MB Fund Podcast: The New (Economic) Chinese Contagion

In today’s investment webinar, MB Fund’s Head of Investments Damien Klassen, and Senior Financial Advisor Mark Monteiro sit down to discuss China’s new Economic contagion (their construction sector)
On the agenda:
– Evergrande a symptom, not a cause
– World wages rebounding
– Structural changes are muddying the water
– Australia has different issues
– Investment implications

Can’t make it to the live series?  Catch up on the content via Podcasts or our recorded Videos.


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Damien Klassen is Head of Investments at the MacroBusiness Fund, which is powered by Nucleus Wealth.

 

The information on this blog contains general information and does not take into account your personal objectives, financial situation or needs. Past performance is not an indication of future performance. Nucleus Wealth Management is a Corporate Authorised Representative of Nucleus Advice Pty Ltd – AFSL 515796.

 

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Comments

  1. MB is overly China focused.
    Its coverage of the authoritarian nature of the CCP and its dangers for democracy and sovereignty has been necessary and superb.
    However it over eggs China’s economic influence on the world to the point of obsession. Whilst China’s effect on the iron ore price and other hard commodities is hugely significant, with consequent ramifications for Australia, this does not necessarily translate to world inflation. The effects of soft commodities (food), energy, and freight difficulties are arguably more significant in a globalised, complex, reflexive socio-political system.
    Take a broader, less obsessive view guys.

    • Actually the point made in this video and others & elsewhere by Damien & David is shockingly profound and you should listen again.
      The point is that the numbers of newly urbanised chinese migrants from the countryside to cities has underpinned/ driven the growth of the largest debt, construction and real estate bubble in the world, ever. This lollapalooza is the biggest market in the world. It and it’s especially 20 year buildup effects everything. It is the air we breathe in Australia. And it is all ending. Chinese urban flows peaked in 2018 and are projected to make a steep decline into 2030 and beyond. It was in making the chart myself that I believed it. The line goes up btm right to top left from 2001 into 2018 then makes a trend change to the btm right.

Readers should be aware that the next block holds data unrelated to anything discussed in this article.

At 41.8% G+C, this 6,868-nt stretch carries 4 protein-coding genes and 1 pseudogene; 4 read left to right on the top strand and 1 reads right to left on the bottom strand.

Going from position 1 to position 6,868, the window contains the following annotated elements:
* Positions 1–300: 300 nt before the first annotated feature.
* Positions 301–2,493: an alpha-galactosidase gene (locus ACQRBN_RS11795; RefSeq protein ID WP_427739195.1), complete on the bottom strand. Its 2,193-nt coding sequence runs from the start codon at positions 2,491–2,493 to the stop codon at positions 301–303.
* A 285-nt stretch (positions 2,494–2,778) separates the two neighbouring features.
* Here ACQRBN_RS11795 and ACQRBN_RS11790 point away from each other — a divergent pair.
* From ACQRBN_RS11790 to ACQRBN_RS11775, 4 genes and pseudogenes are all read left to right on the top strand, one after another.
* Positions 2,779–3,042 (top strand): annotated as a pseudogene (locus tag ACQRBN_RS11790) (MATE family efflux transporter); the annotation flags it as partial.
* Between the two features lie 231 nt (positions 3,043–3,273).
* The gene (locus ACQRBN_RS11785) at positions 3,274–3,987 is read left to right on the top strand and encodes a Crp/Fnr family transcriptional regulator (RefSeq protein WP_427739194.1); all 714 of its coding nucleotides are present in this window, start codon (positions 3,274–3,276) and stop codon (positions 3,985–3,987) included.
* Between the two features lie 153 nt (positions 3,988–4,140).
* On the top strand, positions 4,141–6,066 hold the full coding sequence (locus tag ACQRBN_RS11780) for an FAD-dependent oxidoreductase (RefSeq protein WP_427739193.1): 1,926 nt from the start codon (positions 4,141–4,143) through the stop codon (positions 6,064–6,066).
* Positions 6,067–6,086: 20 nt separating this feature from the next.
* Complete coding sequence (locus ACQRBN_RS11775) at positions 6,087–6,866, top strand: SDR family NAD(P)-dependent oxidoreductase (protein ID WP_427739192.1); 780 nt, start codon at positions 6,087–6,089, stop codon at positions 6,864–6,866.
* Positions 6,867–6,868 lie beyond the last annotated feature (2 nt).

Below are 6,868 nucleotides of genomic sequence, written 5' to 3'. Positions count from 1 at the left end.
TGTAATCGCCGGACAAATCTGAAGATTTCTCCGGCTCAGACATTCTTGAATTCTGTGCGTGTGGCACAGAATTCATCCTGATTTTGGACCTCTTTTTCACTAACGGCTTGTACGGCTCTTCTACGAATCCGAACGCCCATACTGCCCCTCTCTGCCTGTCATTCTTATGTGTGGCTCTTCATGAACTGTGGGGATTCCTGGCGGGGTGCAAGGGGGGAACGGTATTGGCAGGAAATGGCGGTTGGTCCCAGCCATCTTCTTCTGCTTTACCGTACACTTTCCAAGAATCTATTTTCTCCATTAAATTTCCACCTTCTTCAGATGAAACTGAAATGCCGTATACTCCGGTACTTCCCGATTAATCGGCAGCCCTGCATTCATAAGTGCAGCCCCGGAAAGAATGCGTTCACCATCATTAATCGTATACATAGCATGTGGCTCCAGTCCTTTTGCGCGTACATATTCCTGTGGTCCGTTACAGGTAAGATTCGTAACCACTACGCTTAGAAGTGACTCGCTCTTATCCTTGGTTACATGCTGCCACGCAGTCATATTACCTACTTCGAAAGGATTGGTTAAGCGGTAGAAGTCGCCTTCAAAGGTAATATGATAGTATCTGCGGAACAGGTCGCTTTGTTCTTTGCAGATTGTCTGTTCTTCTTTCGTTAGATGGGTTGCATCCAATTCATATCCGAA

One way to illustrate this that I have found is to overlay the urban flows onto the Aust-US real HPI (each in own currencies). Well what do you know they match. This line moves from parity in 2001 to 1.8X in 2018 and now having in my view cracked its uptrend, is 1.45X US real house prices with more downside to come (of course Aust RE prices don’t have to crack for this ratio to go down, just rise slower than the US. But I do agree we are in for a shock globally so…). I will be looking for more ways to illustrate the importance of these urban flows and to handicap the timing of CCP actions as well as the risks of a crisis evading their control.
      ps: urban flows can be calculated by taking OECD china population series and multiplying it by UN china series on urbanisation rates. Then take the annual change in millions of people. The flows grew from a few million in 2001 to 25m in 2018 and are projected to fall to 10m by 2030. If you listen to the shows there are more insights that make it even worse. The already over built market, the 2020 census showing urbanisation was even higher than the world realised etc.

      • China has led the global cycle for the last decade at least. One can see this in OECD leading indicators (CLI) for example. Any problems there will also lead the global cycle lower. China is critically important even before you consider the shaky underpinnings of the china RE lollapalooza (using Charlie Munger’s appropriation).

        • The real lollapalooza here is the aggregation of psychological biases (the actual Munger contention).

          • Psych biases didn’t create those urban flows. That would be the process of investment led industrialisation by a capable & numerous people. Surprised you seem to think my conception of Munger’s term doesn’t encompass psych biases. Of course they are the sine qua non of a bubble but they take time to develop. In any case your contention was about DLS’s biases. Once more I am saying who cares. We have a massive event here. All you can do is nitpick. What a shame for you.

          • Your analysis seems worthy but your comments betray another bias – the planning fallacy.